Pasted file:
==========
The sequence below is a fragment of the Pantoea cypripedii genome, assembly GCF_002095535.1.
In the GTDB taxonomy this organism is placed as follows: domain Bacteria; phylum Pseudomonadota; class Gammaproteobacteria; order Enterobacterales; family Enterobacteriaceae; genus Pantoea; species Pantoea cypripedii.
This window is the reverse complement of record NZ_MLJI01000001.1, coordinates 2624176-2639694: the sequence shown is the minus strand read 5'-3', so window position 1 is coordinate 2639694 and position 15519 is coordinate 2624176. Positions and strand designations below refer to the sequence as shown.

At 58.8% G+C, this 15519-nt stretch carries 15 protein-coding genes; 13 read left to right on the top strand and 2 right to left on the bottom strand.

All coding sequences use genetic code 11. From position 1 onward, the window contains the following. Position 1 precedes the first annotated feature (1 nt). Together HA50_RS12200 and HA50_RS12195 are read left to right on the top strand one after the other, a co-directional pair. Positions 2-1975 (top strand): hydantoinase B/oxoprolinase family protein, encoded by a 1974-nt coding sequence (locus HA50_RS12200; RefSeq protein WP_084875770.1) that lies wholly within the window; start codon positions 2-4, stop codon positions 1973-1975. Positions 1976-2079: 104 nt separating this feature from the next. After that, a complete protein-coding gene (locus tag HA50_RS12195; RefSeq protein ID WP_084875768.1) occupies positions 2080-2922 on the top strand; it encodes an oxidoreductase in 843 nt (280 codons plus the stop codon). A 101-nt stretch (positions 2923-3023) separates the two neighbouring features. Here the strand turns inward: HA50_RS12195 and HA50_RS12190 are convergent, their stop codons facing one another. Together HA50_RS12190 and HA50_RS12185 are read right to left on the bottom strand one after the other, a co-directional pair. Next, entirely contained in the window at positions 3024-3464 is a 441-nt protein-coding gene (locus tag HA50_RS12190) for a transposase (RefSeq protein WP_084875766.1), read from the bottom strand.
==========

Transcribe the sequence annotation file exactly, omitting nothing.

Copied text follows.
The sequence below is a fragment of the Pantoea cypripedii genome, assembly GCF_002095535.1.
In the GTDB taxonomy this organism is placed as follows: domain Bacteria; phylum Pseudomonadota; class Gammaproteobacteria; order Enterobacterales; family Enterobacteriaceae; genus Pantoea; species Pantoea cypripedii.
This window is the reverse complement of record NZ_MLJI01000001.1, coordinates 2624176-2639694: the sequence shown is the minus strand read 5'-3', so window position 1 is coordinate 2639694 and position 15519 is coordinate 2624176. Positions and strand designations below refer to the sequence as shown.

At 58.8% G+C, this 15519-nt stretch carries 15 protein-coding genes; 13 read left to right on the top strand and 2 right to left on the bottom strand.

All coding sequences use genetic code 11. From position 1 onward, the window contains the following. Position 1 precedes the first annotated feature (1 nt). Together HA50_RS12200 and HA50_RS12195 are read left to right on the top strand one after the other, a co-directional pair. Positions 2-1975 (top strand): hydantoinase B/oxoprolinase family protein, encoded by a 1974-nt coding sequence (locus HA50_RS12200; RefSeq protein WP_084875770.1) that lies wholly within the window; start codon positions 2-4, stop codon positions 1973-1975. Positions 1976-2079: 104 nt separating this feature from the next. After that, a complete protein-coding gene (locus tag HA50_RS12195; RefSeq protein ID WP_084875768.1) occupies positions 2080-2922 on the top strand; it encodes an oxidoreductase in 843 nt (280 codons plus the stop codon). A 101-nt stretch (positions 2923-3023) separates the two neighbouring features. Here the strand turns inward: HA50_RS12195 and HA50_RS12190 are convergent, their stop codons facing one another. Together HA50_RS12190 and HA50_RS12185 are read right to left on the bottom strand one after the other, a co-directional pair. Next, entirely contained in the window at positions 3024-3464 is a 441-nt protein-coding gene (locus tag HA50_RS12190) for a transposase (RefSeq protein WP_084875766.1), read from the bottom strand.